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|Title: The Battle of Arnhem: The Deadliest Airborne Operation of World War II|
By: Antony Beevor
Number of Pages: 480
Vendor: Penguin Books
|Publication Date: 2019|
Weight: 1 pound 1 ounce
Stock No: WW3128830
On September 17, 1944, General Kurt Student, the founder of Nazi Germany's parachute forces, heard the groaning roar of airplane engines. He went out onto his balcony above the flat landscape of southern Holland to watch the air armada of Dakotas and gliders, carrying the legendary American 101st and 82nd Airborne Divisions and the British 1st Airborne Division.
Operation Market Garden, the plan to end the war by capturing the bridges leading to the Lower Rhine and beyond, was a bold concept, but could it have ever worked? The cost of failure was horrendous, above all for the Dutch who risked everything to help. German reprisals were pitiless and cruel, and lasted until the end of the war.
Antony Beevor, using often overlooked sources from Dutch, American, British, Polish, and German archives, has reconstructed the terrible reality of the fighting, which General Student called "The Last German Victory." Yet The Battle of Arnhem, written with Beevor's inimitable style and gripping narrative, is about much more than a single dramatic battle--it looks into the very heart of war.
"[The Battle of Arnhem] is destined to be a World War II military history classic . . . Excellent maps make the action easy to follow, and the authors clear, quick prose makes for fascinating, informative reading. . . Beevors superb latest offering, in keeping with his established record of excellence, is a must-read for the general military history enthusiast and the WWII history expert."Publishers Weekly (starred)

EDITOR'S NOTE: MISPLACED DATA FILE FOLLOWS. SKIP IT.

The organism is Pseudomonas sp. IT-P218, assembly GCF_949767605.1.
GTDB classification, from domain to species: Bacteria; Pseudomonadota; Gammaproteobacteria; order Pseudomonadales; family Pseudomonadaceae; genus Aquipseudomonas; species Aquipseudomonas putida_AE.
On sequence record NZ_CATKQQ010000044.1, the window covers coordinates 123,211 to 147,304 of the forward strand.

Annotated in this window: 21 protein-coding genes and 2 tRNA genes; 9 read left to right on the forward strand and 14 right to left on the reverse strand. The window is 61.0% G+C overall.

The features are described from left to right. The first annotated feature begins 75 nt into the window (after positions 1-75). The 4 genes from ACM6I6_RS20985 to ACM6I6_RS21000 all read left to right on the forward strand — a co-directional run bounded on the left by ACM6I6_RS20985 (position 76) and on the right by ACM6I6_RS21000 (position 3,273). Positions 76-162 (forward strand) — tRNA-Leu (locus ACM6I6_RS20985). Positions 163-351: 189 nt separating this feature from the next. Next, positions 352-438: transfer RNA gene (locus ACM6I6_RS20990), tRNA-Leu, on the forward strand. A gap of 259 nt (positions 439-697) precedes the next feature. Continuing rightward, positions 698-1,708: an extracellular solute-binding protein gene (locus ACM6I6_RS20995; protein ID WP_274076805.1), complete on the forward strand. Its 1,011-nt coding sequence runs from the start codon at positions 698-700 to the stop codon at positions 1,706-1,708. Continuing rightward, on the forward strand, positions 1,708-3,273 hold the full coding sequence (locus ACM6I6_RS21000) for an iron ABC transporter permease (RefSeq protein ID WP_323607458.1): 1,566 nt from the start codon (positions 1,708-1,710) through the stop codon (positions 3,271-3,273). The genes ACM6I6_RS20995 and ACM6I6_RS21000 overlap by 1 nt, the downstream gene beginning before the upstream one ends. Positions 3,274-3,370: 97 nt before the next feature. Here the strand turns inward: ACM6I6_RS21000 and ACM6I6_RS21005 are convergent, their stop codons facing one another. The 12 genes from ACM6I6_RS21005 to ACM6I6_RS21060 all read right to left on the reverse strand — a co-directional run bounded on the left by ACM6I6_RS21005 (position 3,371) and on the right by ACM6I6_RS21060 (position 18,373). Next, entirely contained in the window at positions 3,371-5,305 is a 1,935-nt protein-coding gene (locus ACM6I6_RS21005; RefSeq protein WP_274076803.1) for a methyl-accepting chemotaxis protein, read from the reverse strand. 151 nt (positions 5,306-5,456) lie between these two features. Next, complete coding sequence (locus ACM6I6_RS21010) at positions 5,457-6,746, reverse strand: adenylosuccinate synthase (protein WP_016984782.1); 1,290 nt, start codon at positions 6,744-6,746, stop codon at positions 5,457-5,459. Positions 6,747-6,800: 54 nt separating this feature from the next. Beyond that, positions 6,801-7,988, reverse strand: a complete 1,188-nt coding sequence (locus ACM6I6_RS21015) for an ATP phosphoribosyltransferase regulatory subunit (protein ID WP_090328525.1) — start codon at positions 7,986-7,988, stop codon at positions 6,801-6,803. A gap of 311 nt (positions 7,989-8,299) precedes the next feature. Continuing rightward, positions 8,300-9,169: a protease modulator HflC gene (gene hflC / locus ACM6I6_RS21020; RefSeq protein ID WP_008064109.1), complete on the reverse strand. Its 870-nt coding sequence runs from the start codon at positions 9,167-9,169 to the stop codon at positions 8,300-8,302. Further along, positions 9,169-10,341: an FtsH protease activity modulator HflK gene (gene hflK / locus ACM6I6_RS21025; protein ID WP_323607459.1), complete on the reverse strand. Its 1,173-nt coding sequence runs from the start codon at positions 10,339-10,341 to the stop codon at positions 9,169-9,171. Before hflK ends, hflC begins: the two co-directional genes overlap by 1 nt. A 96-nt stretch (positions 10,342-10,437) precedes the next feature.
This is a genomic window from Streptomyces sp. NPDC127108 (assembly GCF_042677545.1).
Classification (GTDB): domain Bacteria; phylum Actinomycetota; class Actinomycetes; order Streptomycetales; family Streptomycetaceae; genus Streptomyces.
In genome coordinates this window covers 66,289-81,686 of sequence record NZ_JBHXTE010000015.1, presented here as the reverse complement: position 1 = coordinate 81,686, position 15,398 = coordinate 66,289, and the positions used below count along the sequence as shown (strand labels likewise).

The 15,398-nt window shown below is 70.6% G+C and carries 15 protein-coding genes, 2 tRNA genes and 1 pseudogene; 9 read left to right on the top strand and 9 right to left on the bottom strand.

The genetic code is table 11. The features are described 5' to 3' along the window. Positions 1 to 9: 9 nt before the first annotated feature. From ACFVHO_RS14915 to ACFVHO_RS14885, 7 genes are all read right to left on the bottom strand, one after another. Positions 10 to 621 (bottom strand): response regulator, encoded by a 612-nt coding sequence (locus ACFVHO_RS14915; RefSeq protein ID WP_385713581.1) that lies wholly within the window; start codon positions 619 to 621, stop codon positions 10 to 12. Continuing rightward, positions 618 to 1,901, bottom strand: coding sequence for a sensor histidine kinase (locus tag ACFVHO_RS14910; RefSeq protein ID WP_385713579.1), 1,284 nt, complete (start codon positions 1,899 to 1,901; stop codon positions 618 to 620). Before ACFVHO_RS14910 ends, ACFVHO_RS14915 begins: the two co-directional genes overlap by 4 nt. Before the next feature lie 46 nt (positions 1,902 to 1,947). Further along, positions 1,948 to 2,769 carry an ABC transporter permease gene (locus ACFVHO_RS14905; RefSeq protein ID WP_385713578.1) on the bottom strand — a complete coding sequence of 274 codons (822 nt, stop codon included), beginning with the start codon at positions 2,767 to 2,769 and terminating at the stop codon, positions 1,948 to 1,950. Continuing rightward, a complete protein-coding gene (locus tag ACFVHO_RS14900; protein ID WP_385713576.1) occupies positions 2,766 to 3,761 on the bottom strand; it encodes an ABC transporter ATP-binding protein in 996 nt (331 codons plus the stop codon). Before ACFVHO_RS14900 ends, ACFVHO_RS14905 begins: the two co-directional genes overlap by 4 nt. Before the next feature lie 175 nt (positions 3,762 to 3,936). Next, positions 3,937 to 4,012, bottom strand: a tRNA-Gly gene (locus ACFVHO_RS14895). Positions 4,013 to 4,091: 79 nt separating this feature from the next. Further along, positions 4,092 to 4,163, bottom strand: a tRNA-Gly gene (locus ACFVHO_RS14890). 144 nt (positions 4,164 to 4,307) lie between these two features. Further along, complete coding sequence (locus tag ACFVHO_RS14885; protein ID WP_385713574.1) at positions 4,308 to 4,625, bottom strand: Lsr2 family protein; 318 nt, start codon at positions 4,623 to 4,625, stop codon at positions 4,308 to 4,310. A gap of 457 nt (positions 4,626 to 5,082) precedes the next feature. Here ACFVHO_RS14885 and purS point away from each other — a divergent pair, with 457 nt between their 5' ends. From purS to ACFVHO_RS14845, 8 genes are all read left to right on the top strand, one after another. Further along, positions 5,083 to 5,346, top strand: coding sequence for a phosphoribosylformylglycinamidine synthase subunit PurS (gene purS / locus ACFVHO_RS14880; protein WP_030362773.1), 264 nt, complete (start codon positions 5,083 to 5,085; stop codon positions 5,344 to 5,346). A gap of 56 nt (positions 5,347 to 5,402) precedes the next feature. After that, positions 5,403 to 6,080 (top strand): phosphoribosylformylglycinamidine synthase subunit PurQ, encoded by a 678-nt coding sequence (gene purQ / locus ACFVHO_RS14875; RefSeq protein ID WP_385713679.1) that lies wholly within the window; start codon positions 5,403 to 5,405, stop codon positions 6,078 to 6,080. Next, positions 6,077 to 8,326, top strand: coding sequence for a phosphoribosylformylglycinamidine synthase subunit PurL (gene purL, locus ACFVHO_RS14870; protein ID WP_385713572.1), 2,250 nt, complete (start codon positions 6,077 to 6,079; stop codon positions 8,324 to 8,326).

"The Battle of Arnhem brings a wealth of new detail to a major World War II disaster . . . Beevor brings to the familiar story a vast amount of research in German, British, American, Polish, and Dutch archives. As usual, his narrative bristles with specifics, including countless observations gleaned from eyewitnesses to every stage of Market Garden. Devoted readers of military history will enjoy the wealth of details."Christian Science Monitor
"In this new volume, Sir Antony Beevor takes a fresh look at this battle first popularized by Cornelius Ryans landmark A Bridge Too Far . . . Sir Antony describes the unfolding of the battle in marvelous detail with numerous recollections from both Allied and German participants. One aspect of the battle he covers much better than older narratives is the heavy fighting beyond the Arnhem bridge, the usual focus of Market-Garden histories."New York Journal of Books
"In the meticulous narrative style he first employed in Stalingrad, [Beevor] recreates the operation from the dropping of the first troops on September 17th to the evacuation of the remnants of the British 1st Airborne Division eight days later. . . Sir Antonys unearthing of neglected sources from all the countries involvedBritish, American, Polish, Dutch and Germanbrings to life every aspect of the battle."The Economist
"Beevor tells a story that is more human and complex than what he calls the great myth of heroic failure, a tale of vanity, hubris, occasional incompetence, human frailty and remarkable grit."The Times (UK)
"Beevor describes the battle and its aftermath with his customary deep understanding of the human factor both of the soldiers who risked everything and of the plight of the Dutch civilians."The Spectator (UK)
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